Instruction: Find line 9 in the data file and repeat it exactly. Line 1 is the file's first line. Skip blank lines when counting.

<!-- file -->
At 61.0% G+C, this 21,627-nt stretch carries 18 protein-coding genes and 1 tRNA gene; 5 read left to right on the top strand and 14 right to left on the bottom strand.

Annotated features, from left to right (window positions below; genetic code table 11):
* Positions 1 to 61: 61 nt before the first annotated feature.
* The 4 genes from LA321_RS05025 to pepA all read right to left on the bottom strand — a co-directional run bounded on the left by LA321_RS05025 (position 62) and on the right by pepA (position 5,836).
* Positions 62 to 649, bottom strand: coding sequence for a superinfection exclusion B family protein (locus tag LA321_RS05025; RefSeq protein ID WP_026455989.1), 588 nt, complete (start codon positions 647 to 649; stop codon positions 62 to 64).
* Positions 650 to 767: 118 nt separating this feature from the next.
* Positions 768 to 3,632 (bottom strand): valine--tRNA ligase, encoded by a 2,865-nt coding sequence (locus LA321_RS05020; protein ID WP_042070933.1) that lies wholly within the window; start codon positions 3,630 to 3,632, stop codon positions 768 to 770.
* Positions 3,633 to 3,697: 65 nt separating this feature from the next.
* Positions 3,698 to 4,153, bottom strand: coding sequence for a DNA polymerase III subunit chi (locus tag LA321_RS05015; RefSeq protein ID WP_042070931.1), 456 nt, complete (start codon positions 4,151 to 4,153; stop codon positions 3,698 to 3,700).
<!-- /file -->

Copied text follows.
* Positions 3,698 to 4,153, bottom strand: coding sequence for a DNA polymerase III subunit chi (locus tag LA321_RS05015; RefSeq protein ID WP_042070931.1), 456 nt, complete (start codon positions 4,151 to 4,153; stop codon positions 3,698 to 3,700).